BritishTheatre.com reviewer Sophie Adnitt selects her 2018 Theatre Highlights.
The Inheritance, Young Vic/Noel Coward
There’s not a lot I can say about The Inheritance that hasn’t already been said – Matthew Lopez’s two-part epic, loosely based on Howard’s End has pretty much won rave reviews across the board. Following a group of gay men in New York a generation after the AIDS crisis, an immensely talented ensemble cast tell interweaving narratives that masterfully demonstrate Lopez’s talent for storytelling. Kyle Soller and Andrew Burnap have rightly won great praise for their lead performances, but it’s the vastly underrated Paul Hilton in the dual roles of Walter and ‘Morgan’ (a fictionalised, omniscient E. M. Forster) who sticks in the mind long after leaving the theatre. Until 19 January 2019.
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Julius Caesar, Bridge Theatre
In an uneven opening year for the newly built Bridge Theatre, this immersive production was one of the better shows. Helped in no small part by a mesmeric central performance from Ben Whishaw, Nicholas Hytner’s version bought Shakespeare’s political classic bang up to date. Those with standing tickets could join the mob and become part of the action, providing a unique theatrical experience. Not a straight-forward staging for a theatre to pull off by any means, but the Bridge stage crew handled it brilliantly.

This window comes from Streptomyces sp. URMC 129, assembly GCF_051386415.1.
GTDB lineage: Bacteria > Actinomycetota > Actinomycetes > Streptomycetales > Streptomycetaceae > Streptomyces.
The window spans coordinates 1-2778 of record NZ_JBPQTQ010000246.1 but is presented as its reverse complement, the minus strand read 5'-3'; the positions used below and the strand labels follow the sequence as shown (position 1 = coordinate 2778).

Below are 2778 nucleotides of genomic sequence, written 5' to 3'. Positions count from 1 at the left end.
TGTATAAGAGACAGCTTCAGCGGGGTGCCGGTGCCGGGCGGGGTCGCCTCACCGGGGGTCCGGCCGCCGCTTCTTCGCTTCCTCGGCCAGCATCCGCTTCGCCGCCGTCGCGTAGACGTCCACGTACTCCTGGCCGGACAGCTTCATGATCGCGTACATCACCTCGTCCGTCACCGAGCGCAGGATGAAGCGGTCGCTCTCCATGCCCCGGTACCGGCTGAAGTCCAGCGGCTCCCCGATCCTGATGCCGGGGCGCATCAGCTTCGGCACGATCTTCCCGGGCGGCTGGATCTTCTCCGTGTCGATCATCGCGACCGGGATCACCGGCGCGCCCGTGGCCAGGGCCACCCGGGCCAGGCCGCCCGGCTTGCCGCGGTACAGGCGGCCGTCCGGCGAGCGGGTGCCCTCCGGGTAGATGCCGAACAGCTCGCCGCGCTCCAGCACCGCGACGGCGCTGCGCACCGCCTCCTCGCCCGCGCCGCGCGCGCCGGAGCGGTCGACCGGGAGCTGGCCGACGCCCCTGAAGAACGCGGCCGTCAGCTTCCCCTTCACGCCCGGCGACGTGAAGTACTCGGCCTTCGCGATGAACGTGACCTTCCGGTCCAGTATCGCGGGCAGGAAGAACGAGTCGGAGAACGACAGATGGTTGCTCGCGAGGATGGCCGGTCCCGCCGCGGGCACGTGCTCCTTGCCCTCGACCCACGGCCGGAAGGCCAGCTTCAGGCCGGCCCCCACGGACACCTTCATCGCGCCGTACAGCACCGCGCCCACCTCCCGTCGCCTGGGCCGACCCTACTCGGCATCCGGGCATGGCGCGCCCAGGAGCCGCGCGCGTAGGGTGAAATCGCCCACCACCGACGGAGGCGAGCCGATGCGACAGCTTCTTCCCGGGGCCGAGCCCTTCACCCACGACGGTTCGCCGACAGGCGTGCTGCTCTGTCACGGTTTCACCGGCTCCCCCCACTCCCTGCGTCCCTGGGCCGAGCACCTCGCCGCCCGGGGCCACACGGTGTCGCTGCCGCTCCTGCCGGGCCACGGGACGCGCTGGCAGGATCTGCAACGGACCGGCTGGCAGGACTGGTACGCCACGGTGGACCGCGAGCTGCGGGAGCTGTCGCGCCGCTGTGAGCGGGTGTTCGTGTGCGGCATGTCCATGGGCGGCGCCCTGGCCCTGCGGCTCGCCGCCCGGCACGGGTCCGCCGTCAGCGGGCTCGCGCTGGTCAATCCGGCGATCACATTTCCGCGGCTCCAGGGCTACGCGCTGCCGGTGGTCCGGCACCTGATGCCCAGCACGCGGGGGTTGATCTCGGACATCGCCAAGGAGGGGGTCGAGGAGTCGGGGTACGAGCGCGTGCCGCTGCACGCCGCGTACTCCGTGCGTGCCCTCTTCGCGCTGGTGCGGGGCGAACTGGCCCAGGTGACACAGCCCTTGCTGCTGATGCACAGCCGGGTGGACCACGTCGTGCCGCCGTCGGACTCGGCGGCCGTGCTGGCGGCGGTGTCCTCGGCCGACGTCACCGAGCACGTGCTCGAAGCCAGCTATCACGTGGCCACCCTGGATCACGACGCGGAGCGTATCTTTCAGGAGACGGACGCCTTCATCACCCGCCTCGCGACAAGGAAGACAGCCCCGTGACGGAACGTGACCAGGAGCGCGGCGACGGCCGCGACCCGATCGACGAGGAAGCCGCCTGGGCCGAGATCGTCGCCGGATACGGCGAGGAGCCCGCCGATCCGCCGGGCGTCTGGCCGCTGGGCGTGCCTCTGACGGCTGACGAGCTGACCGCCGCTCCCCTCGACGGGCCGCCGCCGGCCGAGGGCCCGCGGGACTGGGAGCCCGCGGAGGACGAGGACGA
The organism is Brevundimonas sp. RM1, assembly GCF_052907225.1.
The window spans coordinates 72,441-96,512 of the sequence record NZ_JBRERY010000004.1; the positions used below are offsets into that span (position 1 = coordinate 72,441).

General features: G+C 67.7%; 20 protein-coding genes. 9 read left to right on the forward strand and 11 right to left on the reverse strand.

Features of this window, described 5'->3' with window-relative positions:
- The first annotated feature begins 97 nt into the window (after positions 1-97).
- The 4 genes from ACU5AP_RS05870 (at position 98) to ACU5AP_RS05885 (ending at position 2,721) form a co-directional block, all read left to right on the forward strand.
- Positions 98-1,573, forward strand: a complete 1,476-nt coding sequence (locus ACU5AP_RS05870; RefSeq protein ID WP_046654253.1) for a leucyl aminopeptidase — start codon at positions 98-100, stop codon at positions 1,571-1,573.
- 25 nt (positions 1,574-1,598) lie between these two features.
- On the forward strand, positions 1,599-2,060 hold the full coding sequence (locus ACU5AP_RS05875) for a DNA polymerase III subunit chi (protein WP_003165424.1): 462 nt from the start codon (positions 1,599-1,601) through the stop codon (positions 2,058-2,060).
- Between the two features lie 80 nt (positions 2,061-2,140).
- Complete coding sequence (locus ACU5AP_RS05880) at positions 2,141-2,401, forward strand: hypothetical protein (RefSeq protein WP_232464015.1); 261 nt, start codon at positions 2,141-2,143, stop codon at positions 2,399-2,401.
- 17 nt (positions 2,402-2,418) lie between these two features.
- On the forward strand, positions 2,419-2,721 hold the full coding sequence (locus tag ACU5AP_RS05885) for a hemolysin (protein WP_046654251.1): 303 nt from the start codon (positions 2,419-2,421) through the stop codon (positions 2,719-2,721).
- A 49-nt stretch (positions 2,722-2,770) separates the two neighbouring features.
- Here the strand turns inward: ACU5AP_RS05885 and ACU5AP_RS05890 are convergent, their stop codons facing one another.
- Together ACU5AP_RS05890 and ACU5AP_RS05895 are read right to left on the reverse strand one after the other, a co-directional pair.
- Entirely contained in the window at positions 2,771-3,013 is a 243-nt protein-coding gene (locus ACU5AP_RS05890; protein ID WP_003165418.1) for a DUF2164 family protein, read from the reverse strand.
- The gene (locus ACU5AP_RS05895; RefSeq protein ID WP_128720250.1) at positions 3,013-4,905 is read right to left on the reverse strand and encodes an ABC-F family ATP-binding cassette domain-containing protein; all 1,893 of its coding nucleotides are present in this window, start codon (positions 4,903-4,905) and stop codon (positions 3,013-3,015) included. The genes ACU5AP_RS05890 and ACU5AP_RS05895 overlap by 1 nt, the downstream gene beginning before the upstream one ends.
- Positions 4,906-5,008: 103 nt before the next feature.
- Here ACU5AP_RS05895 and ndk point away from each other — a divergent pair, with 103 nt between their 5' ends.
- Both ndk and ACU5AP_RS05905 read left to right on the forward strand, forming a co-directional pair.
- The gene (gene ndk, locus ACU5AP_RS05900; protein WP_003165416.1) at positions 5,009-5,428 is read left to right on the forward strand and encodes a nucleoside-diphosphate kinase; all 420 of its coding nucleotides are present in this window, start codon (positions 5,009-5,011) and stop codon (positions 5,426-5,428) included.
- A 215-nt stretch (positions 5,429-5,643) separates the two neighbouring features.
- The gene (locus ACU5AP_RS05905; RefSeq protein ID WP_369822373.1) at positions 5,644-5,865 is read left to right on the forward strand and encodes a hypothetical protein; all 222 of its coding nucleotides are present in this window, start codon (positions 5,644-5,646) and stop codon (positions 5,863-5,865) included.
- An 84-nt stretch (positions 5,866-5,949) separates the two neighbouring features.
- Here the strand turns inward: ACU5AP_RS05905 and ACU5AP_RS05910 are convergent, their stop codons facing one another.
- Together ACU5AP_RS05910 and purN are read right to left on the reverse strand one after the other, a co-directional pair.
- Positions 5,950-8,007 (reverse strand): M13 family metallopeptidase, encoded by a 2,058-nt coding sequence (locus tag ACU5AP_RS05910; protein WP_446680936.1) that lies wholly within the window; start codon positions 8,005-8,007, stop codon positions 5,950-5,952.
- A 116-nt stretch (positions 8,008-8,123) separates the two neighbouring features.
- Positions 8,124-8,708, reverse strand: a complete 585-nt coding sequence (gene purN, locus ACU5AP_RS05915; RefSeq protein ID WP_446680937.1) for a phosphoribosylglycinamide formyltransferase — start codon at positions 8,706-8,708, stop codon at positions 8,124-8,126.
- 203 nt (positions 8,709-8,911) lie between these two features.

Company, Gielgud Theatre
No surprises here, as I’m sure Company will feature on many end of year lists. Marianne Elliot’s reworking of the Sondheim musical turned its leading man into a leading lady, and the show is all the better for it. Rosalie Craig is utterly winning as eternal singleton ‘Bobbie’, Patti LuPone is predictably sensational in her return to the West End, and Jonathan Bailey brings the house down with an unforgettable rendition of ‘Getting Married Today’. Until 30 March 2019
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The Convert, Young Vic
Rarely does a three-hour production seem to shoot by in half the time, but the Young Vic’s recent production of The Convert is relentlessly brilliant. Danai Gurira’s intelligent, gripping and uncompromising play is unpredictable to the last, as it tells the story of Jekesai, a young woman in what is modern-day Zimbabwe, who flees an arranged marriage to the employ of the devout Chilford – but this rescue comes at a price. As Chilford, Paapa Essiedu continues to prove his potential as one of the next acting greats among a without exception incredible cast.
Sylvia, Old Vic
Someone, somewhere, really didn’t want Sylvia to happen. A delayed opening, combined with cast illness, presented this musical on the life of Sylvia Pankhurst with a difficult start. And yet even with these conditions, the sheer promise and potential of the show undeniably shone through. Beverley Knight was wonderful as Emmeline Pankhurst, but the show was thoroughly stolen by Delroy Atkinson as Winston Churchill and Jade Hackett as his overbearing mother. Maria Omakinwa must also be highly commended for stepping into the lead role with such short notice with professionalism and poise. Whip-smart, witty and unexpectedly empowering, I will certainly be booking again when it returns next year.